February 16, 2016
So you’ve got your Tumblr all set up, and you’ve started to add posts, but it doesn’t feel like it’s coming together properly? You’ve kept within your niche and are posting regularly, but for some reason people aren’t coming to like or follow your blog?
If that sounds familiar, you’re probably at a loss as to what you can do to turn things around. But thankfully, there is a crucial element to blogging on all of social media that many people miss, and it is something that, if done right, can help to take a blog from being just like any other to standing out within the community and even on Tumblr as a whole.
Creating a social media aesthetic is something that is incredibly important and is a surefire way to make your blog look ultra-professional and well done. It’s not the easiest thing to do, as it requires dedication and planning, but the results can be something spectacular as potential followers and admirers start to appreciate the hard work you put in.
To understand the importance of having a social media aesthetic, look no further than the collection of stats below (collected by Curate), that show just how much of a difference having similarly composed images can make:
These statistics make it clear that there is a lot of success to be found in sharing collections of images that are stylistically and visually similar.
Think for a second about some of your favourite Tumblrs – what are their images like? Do they tend to share the same style of images, with similar composition and a similar aesthetic?
Take a look at the images below, all shared by the same blogger Chiara Ferragni (the Blonde Salad). What’s striking about these images is that they all share the same aesthetic – they’re light, they have a lot of background space, they feature texture, and they aren’t overly saturated.
Or how about Lost in Urbanism, who don’t always share light and bright photos, but instead share their photos in gallery groups, or collections. This can be a great way to give yourself flexibility when it comes to your social media aesthetic. Sharing images in different curated collections, or mini galleries, is a perfect way to allow yourself the freedom to mix up your style, while at the same time keeping your aesthetic constant.
Establishing a social media aesthetic isn’t something that can happen overnight. Like all good things, it takes time and effort to come together – and in this case, time and effort means planning.
Taking the time to plan out a week or a month’s worth of content is the only way that you will be able to craft a whole host of posts that fall into the same aesthetic. Most bloggers you see sharing images on Tumblr and Instagram will likely have taken multiple shots on the same day, wearing different outfits, in different locations, and then staggered these shots out over weeks or even months.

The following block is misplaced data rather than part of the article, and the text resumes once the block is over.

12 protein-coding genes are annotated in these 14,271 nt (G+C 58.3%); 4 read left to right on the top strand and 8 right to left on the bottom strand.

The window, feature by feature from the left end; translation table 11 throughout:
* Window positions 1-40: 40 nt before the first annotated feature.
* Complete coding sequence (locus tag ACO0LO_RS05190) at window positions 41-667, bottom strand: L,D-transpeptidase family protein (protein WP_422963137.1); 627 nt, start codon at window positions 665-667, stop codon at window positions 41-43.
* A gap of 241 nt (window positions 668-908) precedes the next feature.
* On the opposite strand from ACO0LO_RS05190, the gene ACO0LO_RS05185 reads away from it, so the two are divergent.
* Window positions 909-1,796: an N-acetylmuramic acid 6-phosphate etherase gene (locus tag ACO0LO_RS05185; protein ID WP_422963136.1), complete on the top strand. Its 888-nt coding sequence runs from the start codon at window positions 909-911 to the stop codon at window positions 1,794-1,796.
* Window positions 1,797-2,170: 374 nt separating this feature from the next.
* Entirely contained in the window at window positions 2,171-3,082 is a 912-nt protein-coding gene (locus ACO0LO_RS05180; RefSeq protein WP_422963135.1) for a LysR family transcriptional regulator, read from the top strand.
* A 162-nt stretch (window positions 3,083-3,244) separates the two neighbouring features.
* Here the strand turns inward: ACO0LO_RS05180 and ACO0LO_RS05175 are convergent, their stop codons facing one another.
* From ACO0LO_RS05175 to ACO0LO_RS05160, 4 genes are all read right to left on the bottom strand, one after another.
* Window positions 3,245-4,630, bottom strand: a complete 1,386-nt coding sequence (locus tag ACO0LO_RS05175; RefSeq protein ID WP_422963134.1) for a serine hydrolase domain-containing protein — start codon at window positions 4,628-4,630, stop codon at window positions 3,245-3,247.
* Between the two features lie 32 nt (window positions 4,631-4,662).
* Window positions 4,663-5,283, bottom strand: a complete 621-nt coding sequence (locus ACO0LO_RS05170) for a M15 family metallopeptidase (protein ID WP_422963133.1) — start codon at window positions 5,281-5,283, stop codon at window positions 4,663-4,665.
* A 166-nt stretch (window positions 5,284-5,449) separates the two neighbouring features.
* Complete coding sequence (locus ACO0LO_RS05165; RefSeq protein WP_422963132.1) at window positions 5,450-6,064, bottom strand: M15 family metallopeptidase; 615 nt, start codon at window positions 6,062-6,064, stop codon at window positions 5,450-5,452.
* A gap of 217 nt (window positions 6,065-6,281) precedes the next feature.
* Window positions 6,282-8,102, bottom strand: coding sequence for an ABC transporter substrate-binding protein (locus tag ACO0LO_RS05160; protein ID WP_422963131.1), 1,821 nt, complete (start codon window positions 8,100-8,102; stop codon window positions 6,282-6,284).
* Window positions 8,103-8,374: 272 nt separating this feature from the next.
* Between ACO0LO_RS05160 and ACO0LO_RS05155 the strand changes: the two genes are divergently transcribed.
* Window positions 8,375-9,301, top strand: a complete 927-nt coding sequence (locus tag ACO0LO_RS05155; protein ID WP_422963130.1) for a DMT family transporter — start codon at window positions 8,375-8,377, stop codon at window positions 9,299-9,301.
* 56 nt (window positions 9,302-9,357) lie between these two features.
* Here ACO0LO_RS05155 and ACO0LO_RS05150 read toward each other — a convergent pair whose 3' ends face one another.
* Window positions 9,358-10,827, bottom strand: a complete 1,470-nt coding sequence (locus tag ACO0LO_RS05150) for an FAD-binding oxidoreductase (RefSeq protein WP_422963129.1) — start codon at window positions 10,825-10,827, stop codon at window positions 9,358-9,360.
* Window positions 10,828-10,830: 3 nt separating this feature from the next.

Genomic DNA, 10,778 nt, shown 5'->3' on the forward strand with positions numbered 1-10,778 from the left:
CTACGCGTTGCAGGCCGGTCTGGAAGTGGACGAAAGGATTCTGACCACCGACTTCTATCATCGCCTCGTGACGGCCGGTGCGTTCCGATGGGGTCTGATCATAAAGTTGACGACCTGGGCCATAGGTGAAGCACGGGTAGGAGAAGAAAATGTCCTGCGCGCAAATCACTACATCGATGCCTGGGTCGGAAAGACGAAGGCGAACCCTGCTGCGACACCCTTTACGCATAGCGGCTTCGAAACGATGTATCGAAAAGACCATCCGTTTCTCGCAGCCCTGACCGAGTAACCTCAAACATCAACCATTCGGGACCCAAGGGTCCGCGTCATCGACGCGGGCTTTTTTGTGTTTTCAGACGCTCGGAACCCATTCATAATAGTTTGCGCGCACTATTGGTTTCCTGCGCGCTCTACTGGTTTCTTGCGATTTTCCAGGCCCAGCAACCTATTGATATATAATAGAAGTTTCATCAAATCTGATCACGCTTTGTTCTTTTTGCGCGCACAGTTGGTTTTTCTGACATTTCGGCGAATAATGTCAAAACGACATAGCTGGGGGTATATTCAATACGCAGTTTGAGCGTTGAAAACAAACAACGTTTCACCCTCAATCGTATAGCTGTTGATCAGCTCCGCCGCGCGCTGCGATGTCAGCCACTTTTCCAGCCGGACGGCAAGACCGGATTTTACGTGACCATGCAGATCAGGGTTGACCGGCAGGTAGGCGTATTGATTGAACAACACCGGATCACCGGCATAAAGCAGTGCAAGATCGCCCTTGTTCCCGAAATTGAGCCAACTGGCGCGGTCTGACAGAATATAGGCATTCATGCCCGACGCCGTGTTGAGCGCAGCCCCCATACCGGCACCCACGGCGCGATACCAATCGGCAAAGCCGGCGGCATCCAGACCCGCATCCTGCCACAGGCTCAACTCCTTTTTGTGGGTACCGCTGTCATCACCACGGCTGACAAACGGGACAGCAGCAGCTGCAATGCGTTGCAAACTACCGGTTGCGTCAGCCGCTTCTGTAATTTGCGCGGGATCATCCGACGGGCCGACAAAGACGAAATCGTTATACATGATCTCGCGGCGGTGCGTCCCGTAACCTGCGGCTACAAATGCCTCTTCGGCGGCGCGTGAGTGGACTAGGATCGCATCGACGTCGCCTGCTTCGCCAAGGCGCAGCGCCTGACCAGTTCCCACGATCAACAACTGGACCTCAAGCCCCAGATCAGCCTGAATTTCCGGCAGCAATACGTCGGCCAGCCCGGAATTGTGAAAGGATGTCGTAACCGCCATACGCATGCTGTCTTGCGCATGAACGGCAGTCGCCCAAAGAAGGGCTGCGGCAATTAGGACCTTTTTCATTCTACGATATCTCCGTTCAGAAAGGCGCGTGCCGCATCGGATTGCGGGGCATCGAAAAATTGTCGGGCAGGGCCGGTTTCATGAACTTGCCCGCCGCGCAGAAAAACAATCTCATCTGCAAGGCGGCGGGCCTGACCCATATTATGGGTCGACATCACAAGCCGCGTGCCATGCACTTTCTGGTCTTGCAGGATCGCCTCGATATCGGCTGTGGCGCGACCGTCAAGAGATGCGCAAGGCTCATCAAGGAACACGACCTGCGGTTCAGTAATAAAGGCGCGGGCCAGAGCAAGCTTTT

The best way to plan ahead is to spend 30 minutes to an hour sitting down and working out what content you are going to share each day of the week. Start by coming up with weekly themes, and then work your way down to planning individual content.
For example, if you’re running a street photography blog, and you live in a big city, plan out a day or a weekend where you go around your city at different times, and in different locations, making sure that you capture photos that fall into the themes for the week.
Say the themes you come up with are the following:
These themes may stretch across a whole month, but the content that is required for them can be condensed into a day, it just requires you to hop across your city taking photos.
What’s more, doing this planning ahead of time allows you to come up with ideas for shots that will all follow the same aesthetic (at least within their theme group) so that you can be sure to only shoot images that look stylistically similar.
Think for a moment about how you can plan your content ahead of time, whether you run a fashion blog, a street photography Tumblr, or even a design site.
Editing is the part of the process where people can fall down and create posts that don’t suit their overall aesthetic. Too often it’s tempting to be able to add different filters, mess with the saturation levels, the brightness and the contrast – but what tends to happen when people do this, is that they end up with a series of photos that might have started out looking the same, but have ended up looking completely different. This isn’t what you want when you’re looking to establish a social media aesthetic.
Instead, when it comes to editing, try to apply as many of the same principles to each photo (or photo series) as possible. If you’re sharing multiple shots from the same shooting session, apply the same filter to all of them, and adjust the settings for each photo in a similar way. That way all of the photos will look at home together, rather than appearing a disjointed combination of photos that all share a subject matter rather than a look.
This one can be a tough one, as it’s often hard to restrain yourself from sharing posts that are great by themselves, but don’t really fit in with the aesthetic you’ve set out for your Tumblr. It’s hard to turn away content that you’ve spent time creating only because it doesn’t look quite right, but if you are serious about establishing a social media aesthetic, then it is the only thing you can do.
The best way to do this is to be ruthless when it comes to picking out the content that you share on your blog. If you have hesitations about whether something fits in with the overall tone, don’t share it. It may be difficult at first, but after a while you’ll become used to being cutthroat when making your selections, and you’ll find that seeing your blog’s traffic and follower count grow will only help to make things easier.
If you’re looking for the perfect theme to fit in with your social media aesthetic, take a look at all of the high quality Tumblr themes we have on offer.